After researching a recent article I wrote on the aftermath of the financial crisis, I decided to dig deeper into the story that Bill Ackman (rockstar hedge fund manager, CEO of Pershing Square Capital, and on-again/off-again arch-nemesis of Carl Ichan) has been boosting a large position in Fannie Mae (NASDAQOTCBB:FNMA) and Freddie Mac (NASDAQOTCBB:FMCC).
To understand why Ackman would choose to bet on these two government-run casualties of the financial crisis, we first need to take a look at some history.
What happened to Fannie and Freddie?
The tailspins in Fannie Mae and Freddie Mac started during the housing bubble when mortgage originators started approving sub-prime mortgages to borrowers with bad credit.
The idea seemed to be that by bundling a bunch of terrible sub-prime mortgages into a mortgage-backed security (MBS), you end up with a security that is not nearly as risky as each of the underlying mortgages itself was.
As it turns out, a bundle of crappy mortgages produces a crappy MBS.
The problem was that the investors that were buying these crappy MBSs had no idea how bad they were because many of them were still AAA-rated by credit agencies, the highest rating possible for a security.
When the sub-prime mortgage borrowers inevitably defaulted on their payments, Fannie and Freddie stopped receiving mortgage payments. That meant that the GSEs did not have the capital to pay the the guarantees they owed to MBS investors, and the market value of MBSs started to tank.
Unfortunately, Fannie and Freddie combined had over $1.5 trillion of these mortgage-related assets on their own balance sheets, which compounded the GSEs massive losses from their guarantee business.
Losses were so overwhelming that Fannie and Freddie required a $187 billion government bailout and were placed under conservatorship by the Federal Housing Finance Agency (FHFA) in 2008.
Initial terms of the bailout
In return for the liquidity to remain operational, Fannie and Freddie initially accepted the following bailout terms from the government. First, the Treasury received warrants to purchase 79.9% of the common shared of the GSEs for a "nominal" price of $0.00001 per share.
In addition, Fannie and Freddie each issued the Treasury $1 billion in shares of preferred stock that pay an annual 10% dividend. In order to make these dividend payments from 2008 to 2011, the GSEs issued even more shares of preferred stock to the Treasury. However, when Fannie Mae and Freddie Mac eventually returned to profitability in 2012, they were finally able to pay the 10% dividend from their own pockets for the first time.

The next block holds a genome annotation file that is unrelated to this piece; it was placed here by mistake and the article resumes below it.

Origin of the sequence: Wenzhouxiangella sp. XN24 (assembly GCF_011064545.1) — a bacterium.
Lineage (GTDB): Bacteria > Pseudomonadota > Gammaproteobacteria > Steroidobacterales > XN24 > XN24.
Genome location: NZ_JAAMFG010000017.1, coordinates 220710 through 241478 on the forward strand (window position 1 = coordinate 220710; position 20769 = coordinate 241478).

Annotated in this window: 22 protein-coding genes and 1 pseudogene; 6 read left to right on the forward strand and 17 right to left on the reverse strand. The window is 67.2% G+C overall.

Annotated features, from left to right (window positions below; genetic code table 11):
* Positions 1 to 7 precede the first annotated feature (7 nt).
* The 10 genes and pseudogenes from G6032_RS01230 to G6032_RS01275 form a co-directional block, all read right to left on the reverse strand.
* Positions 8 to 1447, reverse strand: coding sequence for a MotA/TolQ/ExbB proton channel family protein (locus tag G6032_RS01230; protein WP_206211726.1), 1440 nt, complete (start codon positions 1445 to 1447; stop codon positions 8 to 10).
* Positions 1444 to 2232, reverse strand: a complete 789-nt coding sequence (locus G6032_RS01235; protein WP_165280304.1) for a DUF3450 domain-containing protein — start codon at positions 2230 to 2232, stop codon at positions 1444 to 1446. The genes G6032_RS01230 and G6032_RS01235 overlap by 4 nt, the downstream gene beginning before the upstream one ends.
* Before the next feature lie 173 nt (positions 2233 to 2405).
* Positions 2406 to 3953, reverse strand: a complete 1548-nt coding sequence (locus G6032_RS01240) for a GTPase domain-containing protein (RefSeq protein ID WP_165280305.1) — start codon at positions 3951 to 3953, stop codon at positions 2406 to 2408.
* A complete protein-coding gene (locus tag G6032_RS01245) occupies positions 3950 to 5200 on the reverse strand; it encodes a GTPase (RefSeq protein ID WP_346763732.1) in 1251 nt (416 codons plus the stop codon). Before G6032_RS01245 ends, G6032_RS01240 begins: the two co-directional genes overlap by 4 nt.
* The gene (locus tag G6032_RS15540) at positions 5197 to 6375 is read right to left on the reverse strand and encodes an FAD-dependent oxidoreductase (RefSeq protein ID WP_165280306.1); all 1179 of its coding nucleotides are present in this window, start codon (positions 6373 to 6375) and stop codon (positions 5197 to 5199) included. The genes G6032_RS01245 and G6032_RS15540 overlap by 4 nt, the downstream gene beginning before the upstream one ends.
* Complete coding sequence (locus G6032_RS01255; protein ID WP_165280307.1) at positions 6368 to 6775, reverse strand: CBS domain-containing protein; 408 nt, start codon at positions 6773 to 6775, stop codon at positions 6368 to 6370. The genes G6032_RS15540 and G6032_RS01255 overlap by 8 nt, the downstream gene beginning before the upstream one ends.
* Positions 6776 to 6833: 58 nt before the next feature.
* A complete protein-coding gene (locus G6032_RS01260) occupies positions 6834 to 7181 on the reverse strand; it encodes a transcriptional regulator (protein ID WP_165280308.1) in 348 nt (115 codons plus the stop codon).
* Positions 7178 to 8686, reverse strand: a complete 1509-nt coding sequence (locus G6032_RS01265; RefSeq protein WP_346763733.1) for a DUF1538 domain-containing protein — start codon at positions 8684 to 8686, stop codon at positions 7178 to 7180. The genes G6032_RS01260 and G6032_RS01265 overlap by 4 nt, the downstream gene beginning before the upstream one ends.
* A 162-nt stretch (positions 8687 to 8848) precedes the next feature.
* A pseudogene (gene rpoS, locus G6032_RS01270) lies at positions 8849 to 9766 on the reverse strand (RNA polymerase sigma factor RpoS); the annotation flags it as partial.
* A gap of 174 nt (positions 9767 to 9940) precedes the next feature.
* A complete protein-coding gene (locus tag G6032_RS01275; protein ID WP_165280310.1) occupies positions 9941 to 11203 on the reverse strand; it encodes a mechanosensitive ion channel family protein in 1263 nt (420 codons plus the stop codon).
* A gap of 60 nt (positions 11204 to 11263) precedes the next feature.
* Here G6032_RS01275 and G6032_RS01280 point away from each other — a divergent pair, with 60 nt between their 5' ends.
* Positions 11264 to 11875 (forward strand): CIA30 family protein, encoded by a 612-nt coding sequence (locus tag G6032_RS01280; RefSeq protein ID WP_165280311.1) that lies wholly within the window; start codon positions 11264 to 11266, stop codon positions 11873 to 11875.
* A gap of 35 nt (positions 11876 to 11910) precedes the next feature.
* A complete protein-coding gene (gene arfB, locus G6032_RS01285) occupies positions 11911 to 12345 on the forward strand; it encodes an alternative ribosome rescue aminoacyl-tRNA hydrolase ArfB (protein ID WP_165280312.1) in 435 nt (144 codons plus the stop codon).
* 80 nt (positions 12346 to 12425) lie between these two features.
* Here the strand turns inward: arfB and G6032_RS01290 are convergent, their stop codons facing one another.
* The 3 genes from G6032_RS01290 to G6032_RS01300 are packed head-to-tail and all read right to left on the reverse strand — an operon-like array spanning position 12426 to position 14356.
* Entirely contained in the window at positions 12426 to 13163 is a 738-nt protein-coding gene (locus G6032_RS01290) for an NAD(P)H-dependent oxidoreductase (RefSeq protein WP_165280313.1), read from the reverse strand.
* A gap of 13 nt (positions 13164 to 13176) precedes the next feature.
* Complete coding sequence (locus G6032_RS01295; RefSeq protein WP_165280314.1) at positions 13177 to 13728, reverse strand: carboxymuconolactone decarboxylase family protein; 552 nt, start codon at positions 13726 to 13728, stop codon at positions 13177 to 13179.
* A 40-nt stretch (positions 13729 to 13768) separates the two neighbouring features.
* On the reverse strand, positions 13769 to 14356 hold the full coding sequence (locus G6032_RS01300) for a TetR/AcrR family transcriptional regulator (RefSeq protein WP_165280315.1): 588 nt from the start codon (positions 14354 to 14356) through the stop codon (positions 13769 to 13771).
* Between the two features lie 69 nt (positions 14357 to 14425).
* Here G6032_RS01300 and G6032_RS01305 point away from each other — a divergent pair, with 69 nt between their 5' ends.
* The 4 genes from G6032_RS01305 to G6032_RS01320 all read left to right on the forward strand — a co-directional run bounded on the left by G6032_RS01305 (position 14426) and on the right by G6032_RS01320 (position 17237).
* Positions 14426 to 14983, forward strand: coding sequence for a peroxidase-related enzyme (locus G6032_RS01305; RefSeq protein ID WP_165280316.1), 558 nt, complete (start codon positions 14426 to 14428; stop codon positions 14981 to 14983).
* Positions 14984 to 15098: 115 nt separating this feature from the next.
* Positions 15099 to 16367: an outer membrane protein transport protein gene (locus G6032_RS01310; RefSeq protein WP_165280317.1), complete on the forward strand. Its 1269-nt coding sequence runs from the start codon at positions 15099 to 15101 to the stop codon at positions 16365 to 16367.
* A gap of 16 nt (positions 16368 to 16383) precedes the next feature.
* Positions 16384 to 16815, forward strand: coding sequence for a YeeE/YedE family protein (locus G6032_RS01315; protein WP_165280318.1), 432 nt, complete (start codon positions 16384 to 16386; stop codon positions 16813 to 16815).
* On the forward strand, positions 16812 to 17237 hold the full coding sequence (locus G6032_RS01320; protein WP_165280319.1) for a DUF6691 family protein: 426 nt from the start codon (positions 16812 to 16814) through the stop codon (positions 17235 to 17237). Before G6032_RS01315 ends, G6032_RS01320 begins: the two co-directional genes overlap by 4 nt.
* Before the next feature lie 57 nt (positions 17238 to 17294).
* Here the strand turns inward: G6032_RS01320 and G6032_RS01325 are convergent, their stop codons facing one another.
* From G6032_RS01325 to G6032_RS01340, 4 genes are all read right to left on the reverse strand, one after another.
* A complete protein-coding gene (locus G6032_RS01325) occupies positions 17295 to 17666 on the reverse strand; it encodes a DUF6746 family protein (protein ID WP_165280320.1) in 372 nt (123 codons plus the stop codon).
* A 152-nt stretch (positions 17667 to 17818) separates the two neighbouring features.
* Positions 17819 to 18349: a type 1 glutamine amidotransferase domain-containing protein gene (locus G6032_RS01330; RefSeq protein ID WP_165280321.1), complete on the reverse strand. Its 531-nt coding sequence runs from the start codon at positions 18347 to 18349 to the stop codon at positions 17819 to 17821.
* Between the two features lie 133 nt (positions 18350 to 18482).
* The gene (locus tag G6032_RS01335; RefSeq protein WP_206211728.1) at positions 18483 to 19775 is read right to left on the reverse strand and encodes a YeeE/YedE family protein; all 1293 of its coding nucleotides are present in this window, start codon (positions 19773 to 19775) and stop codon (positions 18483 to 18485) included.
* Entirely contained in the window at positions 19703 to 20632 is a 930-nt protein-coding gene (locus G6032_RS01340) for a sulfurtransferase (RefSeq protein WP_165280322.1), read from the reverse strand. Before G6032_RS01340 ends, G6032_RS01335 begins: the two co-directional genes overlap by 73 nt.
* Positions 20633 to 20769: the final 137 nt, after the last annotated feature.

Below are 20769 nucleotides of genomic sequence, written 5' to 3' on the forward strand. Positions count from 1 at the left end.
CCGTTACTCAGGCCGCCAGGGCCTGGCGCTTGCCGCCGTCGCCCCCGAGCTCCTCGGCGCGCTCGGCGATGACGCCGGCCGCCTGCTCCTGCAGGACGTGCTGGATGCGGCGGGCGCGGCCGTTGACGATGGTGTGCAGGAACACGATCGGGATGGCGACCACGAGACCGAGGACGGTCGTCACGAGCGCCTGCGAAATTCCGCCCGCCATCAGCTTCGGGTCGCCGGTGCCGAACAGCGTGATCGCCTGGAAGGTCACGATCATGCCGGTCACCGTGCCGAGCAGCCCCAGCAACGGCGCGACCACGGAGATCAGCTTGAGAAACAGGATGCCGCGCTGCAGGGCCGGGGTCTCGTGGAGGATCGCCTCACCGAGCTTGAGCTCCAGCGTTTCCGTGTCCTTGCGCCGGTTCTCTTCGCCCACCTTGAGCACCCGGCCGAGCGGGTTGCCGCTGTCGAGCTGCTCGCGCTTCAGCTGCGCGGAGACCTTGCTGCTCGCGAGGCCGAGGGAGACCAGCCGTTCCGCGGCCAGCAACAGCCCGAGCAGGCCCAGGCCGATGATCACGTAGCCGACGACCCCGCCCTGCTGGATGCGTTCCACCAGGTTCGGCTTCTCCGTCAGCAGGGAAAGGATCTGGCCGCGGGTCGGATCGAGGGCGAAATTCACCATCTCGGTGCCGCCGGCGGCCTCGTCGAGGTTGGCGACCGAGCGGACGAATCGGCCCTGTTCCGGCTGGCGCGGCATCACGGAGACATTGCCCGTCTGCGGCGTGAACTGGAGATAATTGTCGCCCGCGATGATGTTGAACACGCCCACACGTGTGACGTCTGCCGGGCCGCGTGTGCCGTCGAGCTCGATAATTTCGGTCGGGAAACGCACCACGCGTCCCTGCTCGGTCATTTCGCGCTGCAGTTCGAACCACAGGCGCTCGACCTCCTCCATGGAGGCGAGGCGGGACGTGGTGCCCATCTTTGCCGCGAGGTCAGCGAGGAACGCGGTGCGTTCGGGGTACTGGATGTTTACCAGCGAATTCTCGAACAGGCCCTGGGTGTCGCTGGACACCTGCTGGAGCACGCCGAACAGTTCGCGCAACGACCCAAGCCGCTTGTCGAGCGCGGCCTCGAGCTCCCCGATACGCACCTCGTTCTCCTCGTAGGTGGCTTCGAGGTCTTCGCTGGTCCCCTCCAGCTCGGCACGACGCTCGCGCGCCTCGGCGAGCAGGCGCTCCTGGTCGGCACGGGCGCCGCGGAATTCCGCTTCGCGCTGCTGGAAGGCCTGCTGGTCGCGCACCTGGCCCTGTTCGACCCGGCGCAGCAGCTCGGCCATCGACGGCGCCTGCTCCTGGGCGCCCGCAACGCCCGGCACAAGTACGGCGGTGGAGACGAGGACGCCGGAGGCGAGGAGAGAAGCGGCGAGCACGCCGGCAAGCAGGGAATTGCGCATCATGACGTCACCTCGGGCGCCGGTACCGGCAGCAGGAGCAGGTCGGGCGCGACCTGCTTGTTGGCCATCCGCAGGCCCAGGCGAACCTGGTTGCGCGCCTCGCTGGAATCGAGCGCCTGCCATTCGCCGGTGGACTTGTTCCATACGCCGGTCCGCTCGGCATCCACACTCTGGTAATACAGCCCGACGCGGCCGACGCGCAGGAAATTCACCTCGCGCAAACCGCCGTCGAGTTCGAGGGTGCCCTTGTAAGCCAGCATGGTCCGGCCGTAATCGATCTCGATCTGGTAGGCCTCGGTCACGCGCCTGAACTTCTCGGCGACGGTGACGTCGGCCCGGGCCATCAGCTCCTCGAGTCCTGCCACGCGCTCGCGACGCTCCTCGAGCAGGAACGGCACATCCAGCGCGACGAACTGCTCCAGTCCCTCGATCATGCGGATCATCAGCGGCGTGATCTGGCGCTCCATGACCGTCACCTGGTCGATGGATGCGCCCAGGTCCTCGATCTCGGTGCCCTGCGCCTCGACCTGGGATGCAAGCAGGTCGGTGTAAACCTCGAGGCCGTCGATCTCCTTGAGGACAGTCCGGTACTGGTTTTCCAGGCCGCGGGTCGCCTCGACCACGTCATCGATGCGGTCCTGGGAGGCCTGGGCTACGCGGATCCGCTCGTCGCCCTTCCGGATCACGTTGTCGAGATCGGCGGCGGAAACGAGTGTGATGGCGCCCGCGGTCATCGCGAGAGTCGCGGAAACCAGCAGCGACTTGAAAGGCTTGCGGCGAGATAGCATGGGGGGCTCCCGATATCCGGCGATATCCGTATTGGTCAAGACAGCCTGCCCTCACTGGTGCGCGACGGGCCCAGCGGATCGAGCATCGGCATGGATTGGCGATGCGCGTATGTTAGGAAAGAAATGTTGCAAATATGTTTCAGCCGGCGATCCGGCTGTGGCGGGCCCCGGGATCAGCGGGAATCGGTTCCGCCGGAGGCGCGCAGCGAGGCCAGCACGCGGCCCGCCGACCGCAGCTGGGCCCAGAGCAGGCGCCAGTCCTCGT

Treasury changes the rules
Things were looking slightly up for Fannie and Freddie shareholders in 2012 until the Treasury dropped a bombshell: they amended the terms of their preferred shares to pay dividends amounting to 100% of the earnings of the GSEs.
In other words, this "net worth sweep" means that every single cent that Fannie and Freddie earn from this point forward will be siphoned off by the government.
Bill Ackman and other Fannie and Freddie shareholders believe that this one-sided change in the terms of the bailout agreement is illegal and will eventually be overturned in court.
Ackman believes that, as a conservator, the FHFA has a duty to preserve and conserve the assets of the GSEs.
Last month, Ackman presented his argument that, if the net worth sweep is repealed, he sees plausible price targets for the GSEs ranging from $23 per share to $47 per share.
Ackman's plan for the GSEs involves dramatically raising their capital requirements and ditching their fixed-income arbitrage business all together. In his presentation, Ackman asserts,
If the GSEs increase their capital levels and become pure mortgage guarantors, they can be a simple, low-risk, and effective solution for housing finance reform.
Ackman argues that relying on the private sector to take over the role that the GSEs currently serve in the housing market, is risky, untested, and impractical. In fact, Ackman shows that potential minimum capital requirements up to $500 billion for the GSEs existing $5 trillion MBS portfolio is more capital than was raised in all the U.S. IPOs from 2004 to 2013 combined!
Even if the private sector could come up with this unprecedented amount of capital, g-fees and interest rates could skyrocket to a level that would discourage mortgage originations and lead to another downturn in the housing market.
What's a shareholder to do?
The takeaway message from Ackman's presentation is not that shareholders should expect their $4 Fannie Mae stock to be trading at $40 in a few years. For Fannie and Freddie shares to get to Ackman's target of $23 to $47, a series of favorable events need to take place first.
In fact, until the net worth sweep is overturned in court, Fannie and Freddie shares aren't worth the paper they're printed on.
One thing seems certain: the potential for large returns on these stocks exists, but for now shareholders are left with nothing more than hope.
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Wayne Duggan is the author of Beating Wall Street with Common Sense and the developer of tradingcommonsense.com. Wayne Duggan has no position in any stocks mentioned. Try any of our Foolish newsletter services free for 30 days. We Fools may not all hold the same opinions, but we all believe that considering a diverse range of insights makes us better investors. The Motley Fool has a disclosure policy.